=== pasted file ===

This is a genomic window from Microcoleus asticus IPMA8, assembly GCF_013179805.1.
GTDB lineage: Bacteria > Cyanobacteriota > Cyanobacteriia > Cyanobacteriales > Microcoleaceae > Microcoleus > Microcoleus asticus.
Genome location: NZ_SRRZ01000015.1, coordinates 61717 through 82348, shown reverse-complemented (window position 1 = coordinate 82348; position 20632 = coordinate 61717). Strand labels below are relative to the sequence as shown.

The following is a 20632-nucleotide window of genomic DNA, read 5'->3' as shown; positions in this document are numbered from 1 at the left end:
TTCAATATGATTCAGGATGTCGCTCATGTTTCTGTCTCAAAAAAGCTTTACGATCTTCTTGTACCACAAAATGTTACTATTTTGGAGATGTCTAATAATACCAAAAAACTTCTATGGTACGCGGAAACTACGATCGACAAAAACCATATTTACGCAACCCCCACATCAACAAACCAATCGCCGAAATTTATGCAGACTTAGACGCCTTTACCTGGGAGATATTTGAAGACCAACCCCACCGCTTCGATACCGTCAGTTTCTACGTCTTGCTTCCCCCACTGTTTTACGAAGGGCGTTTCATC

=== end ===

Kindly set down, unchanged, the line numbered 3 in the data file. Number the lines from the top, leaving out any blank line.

Genome location: NZ_SRRZ01000015.1, coordinates 61717 through 82348, shown reverse-complemented (window position 1 = coordinate 82348; position 20632 = coordinate 61717). Strand labels below are relative to the sequence as shown.